As we neared Penn Station, we realized there was a line stretching down and around the entire supersized block of the station and its parking lot, and we joined it at least a quarter-mile from the door. It was a pumped-up, well-mannered, but anxious line – how were they going to get all 5,000 of us to DC? Some people jumped into Ubers; other talked about driving down to the Washington metro. Someone said there would be a rally on the Hopkins campus at noon, and I started trying to promote that idea to the houseguests. But they had come from Brooklyn, New York State, Boston and Germany, for God’s sake — they weren’t giving up so easily.
As the 7:30, then the 8:30, came and went without making any real dent in the situation, our spirits fell. The next scheduled train was not until 11. Off to Hopkins! But suddenly, at 9:15, the line started to move. Perhaps the happiest moment of the day for me was when we bounded through the train station, hooting victoriously, high-fiving Amtrak employees as we passed.
We arrived in DC around 10:15 – plenty of time to get to the rally and hear the Indigo Girls and Gloria Steinem. We joined a flood of people heading south from Union Station, though lost at least a half hour in line at a port-o-potty we found along the way. It said Don’s Johns in big white letters on the door, leading to the suspicion that our new president has yet another business to hide the profits from.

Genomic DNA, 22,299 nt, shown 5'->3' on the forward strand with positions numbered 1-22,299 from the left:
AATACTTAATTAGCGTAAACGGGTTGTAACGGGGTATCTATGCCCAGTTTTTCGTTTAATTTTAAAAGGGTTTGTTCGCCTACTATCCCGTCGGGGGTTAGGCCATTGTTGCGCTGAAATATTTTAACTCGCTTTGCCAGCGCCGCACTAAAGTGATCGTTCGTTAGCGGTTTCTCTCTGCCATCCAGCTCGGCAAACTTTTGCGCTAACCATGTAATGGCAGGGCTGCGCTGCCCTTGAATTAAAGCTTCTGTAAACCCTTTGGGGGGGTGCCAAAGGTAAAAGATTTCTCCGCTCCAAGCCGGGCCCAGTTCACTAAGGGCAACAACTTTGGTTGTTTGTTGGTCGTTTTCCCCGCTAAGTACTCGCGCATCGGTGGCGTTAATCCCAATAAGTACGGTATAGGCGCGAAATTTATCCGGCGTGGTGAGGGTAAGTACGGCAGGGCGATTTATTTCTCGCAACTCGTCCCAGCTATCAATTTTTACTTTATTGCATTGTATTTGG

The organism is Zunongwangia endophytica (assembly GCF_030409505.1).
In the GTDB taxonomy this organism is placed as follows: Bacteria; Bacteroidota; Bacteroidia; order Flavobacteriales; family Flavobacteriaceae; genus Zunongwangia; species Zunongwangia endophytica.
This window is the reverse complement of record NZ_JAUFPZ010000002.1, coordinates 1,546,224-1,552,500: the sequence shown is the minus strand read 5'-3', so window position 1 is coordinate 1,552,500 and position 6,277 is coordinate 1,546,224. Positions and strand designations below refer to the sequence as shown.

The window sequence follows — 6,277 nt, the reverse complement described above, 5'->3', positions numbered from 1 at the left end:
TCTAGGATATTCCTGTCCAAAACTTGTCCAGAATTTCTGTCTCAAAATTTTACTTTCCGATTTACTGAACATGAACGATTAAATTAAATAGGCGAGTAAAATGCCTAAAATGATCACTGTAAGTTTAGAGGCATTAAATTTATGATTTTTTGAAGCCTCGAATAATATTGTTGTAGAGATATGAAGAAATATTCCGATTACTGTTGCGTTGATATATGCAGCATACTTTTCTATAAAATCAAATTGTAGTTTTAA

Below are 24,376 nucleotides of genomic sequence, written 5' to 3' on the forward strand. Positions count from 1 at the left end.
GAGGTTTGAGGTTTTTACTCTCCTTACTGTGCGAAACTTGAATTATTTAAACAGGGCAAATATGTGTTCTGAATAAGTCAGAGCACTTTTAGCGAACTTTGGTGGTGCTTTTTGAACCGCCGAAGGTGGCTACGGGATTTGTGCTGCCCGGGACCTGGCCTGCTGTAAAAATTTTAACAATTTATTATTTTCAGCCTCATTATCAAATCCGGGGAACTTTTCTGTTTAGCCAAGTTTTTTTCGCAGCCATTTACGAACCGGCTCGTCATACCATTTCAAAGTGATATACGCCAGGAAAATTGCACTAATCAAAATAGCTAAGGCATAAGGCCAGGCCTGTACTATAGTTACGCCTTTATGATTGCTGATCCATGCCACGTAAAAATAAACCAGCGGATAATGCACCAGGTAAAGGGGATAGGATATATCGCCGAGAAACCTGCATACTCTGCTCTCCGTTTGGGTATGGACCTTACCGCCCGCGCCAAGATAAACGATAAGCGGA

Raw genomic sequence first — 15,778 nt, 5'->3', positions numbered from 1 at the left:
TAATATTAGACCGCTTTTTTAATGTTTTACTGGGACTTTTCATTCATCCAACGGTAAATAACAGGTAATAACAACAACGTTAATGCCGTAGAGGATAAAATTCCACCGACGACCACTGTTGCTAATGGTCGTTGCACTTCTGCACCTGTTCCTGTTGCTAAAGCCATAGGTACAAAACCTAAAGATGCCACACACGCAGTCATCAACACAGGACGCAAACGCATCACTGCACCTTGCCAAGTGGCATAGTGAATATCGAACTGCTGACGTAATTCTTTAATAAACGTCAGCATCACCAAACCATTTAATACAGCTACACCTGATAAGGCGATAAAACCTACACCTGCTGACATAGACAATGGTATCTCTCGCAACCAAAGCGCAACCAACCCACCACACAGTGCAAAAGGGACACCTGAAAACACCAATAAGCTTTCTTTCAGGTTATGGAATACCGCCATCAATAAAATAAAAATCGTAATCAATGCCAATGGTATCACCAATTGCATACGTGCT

Once we hit the mall, forward motion ceased, replaced by a kind of directionless milling about. We were in a crowd of tens of thousands in crocheted pink pussy hats bearing clever signs and the regulation-sized clear vinyl bags prescribed on the march website. Kind of funny, because there was no security in sight. Nor was the stage, or PA system, or jumbotrons. No one we asked had any clear idea of where it all was, and cell service was by now virtually overwhelmed.